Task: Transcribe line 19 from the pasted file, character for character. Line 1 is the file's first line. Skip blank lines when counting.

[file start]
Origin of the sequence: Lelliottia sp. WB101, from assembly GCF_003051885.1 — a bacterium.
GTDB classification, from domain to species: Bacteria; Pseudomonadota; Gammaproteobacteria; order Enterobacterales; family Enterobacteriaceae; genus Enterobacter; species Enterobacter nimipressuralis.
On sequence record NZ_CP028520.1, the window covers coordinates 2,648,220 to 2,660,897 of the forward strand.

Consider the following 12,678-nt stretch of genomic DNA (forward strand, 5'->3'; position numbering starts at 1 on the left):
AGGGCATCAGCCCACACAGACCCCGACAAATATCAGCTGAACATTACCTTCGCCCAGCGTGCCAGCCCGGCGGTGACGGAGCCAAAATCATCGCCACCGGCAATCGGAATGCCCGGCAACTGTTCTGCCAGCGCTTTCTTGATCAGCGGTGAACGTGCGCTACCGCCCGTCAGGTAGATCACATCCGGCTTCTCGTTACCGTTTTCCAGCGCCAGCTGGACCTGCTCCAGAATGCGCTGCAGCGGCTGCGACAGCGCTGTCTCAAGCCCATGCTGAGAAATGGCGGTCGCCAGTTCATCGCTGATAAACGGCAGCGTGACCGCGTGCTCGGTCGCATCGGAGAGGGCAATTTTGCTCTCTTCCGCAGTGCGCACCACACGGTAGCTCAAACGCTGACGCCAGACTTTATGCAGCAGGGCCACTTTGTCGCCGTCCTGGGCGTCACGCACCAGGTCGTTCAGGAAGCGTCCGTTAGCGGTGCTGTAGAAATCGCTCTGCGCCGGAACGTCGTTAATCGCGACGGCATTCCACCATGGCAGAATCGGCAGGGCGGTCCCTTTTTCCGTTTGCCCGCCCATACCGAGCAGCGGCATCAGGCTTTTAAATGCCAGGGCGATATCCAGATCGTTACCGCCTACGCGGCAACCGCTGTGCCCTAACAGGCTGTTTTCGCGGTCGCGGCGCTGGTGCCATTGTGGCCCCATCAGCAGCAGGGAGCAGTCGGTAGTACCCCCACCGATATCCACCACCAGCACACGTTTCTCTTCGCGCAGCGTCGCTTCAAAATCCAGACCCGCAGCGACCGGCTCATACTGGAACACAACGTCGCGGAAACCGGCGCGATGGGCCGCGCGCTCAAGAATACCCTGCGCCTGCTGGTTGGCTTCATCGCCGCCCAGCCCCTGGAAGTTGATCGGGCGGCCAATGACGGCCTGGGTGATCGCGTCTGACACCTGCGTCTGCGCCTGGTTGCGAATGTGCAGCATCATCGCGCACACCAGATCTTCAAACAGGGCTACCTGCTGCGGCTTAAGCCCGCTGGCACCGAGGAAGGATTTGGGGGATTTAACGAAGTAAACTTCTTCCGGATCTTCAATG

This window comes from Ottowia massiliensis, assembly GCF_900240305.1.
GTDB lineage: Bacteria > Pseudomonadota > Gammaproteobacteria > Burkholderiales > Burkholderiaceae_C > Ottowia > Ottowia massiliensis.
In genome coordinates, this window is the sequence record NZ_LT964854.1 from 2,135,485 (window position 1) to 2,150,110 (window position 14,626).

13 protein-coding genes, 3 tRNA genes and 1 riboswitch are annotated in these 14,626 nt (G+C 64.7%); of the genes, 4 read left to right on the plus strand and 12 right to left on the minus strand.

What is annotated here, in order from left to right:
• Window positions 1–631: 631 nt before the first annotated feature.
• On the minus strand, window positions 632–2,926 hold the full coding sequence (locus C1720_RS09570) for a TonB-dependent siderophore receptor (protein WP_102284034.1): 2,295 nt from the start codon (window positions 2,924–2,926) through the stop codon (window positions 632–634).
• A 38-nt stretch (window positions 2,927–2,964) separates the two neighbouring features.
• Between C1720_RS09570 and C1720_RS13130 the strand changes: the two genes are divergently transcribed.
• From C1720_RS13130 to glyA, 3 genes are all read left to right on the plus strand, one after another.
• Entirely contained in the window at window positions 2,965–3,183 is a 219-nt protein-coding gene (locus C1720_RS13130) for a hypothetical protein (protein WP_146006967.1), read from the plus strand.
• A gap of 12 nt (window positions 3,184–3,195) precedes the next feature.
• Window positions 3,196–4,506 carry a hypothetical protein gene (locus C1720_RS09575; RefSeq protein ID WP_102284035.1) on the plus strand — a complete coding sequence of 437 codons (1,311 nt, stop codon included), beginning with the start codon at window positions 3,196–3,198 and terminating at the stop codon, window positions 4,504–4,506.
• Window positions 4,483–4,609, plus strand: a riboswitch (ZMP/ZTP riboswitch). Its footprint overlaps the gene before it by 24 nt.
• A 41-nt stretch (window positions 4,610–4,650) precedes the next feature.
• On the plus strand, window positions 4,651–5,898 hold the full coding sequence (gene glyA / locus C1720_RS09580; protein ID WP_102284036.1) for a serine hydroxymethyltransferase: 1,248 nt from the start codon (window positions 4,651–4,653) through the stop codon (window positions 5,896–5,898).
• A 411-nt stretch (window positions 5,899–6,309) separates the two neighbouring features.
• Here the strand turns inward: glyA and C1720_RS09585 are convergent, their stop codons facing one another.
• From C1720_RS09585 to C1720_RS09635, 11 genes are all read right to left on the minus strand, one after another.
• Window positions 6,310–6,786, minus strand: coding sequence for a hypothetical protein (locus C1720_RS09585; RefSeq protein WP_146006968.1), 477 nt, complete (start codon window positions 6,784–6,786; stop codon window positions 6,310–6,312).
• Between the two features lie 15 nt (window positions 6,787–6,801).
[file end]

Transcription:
• Window positions 4,483–4,609, plus strand: a riboswitch (ZMP/ZTP riboswitch). Its footprint overlaps the gene before it by 24 nt.